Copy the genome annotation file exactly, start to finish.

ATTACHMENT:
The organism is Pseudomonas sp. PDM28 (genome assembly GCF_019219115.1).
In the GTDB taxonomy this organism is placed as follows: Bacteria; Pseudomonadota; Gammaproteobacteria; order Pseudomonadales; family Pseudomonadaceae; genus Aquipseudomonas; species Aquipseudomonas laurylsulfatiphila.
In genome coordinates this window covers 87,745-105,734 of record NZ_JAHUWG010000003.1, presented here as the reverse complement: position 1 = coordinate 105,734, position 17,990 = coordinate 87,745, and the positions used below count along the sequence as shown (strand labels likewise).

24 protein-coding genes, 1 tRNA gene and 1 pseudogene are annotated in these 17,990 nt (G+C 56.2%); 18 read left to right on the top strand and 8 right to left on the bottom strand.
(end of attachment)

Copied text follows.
The organism is Pseudomonas sp. PDM28 (genome assembly GCF_019219115.1).
In the GTDB taxonomy this organism is placed as follows: Bacteria; Pseudomonadota; Gammaproteobacteria; order Pseudomonadales; family Pseudomonadaceae; genus Aquipseudomonas; species Aquipseudomonas laurylsulfatiphila.
In genome coordinates this window covers 87,745-105,734 of record NZ_JAHUWG010000003.1, presented here as the reverse complement: position 1 = coordinate 105,734, position 17,990 = coordinate 87,745, and the positions used below count along the sequence as shown (strand labels likewise).

24 protein-coding genes, 1 tRNA gene and 1 pseudogene are annotated in these 17,990 nt (G+C 56.2%); 18 read left to right on the top strand and 8 right to left on the bottom strand.